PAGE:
The results of a pilot study, carried out by sport scientists from Southampton Solent University, looking at whether eating chilli in foods can improve sporting performance, could be good news for curry loving football players.
The small group of keen amateur footballers taking part improved their running performance and felt they exerted themselves less, after eating curry containing chilli.
The hypothesis being tested by sport scientists at Solent is that capsaicin (a derivative of chilli peppers) could improve running performance through a potential pseudo-analgesic effect.
The rationale to the study is that there were four competitors disqualified in the show jumping events at the Beijing Olympics after testing positive for capsaicin. They were all horses.
Dr Ali Hill, a Registered Nutritionist and senior lecturer at Southampton Solent University and co-researcher on the project says: “Capsaicin is banned for horses because of its potential performance-enhancing effects as it is believed to be a stimulant and may dull the sensitivity to pain. No such ban exists in humans and nor has this been tested in human sporting performance, such as football players.”
In the pilot study, participants were pre-screened for PARQ, resting BP and 12 lead ECG as well as resting metabolic rate and undertook four 5K trials – two to detect natural biological variability, and a further two to measure the effect of the curry and/or chilli.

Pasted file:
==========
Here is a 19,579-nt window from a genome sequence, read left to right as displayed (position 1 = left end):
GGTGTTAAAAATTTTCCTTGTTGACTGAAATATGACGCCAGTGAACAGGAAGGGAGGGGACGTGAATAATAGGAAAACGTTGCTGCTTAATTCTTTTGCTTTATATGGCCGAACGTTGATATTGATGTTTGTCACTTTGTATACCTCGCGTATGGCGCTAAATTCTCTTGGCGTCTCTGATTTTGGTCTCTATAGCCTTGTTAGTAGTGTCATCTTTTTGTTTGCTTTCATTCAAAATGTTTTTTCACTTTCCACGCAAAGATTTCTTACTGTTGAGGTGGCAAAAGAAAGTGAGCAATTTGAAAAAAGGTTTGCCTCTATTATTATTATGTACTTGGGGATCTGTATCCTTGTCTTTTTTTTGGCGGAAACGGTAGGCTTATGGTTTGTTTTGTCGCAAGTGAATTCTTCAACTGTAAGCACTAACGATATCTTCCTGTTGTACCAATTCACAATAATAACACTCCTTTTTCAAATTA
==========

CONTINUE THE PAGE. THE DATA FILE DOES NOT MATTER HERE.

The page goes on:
The results of this small sample show that there appears to be an effect on both reducing perceived discomfort and an increase in 5k running performance when chilli is eaten within a curry meal.
Associate Professor, Dr Stewart Bruce-Low, who led the research, is keen to expand the project: “While very encouraging, these results point to the need to carry out this study with a larger number of participants. Such a study would test the hypothesis more thoroughly.”
If you are interested in taking part in the larger study, regularly compete in individual or team sports at any level and are aged 18 to 45 please email email@example.com
The pilot study has been carried out in conjunction with independent production company Pergall for their ‘Late Kick Off’ football programme on BBC1 in the south, south west and west (Monday nights and iPlayer). The results were revealed on the programme on Monday 24 March at 11.20pm.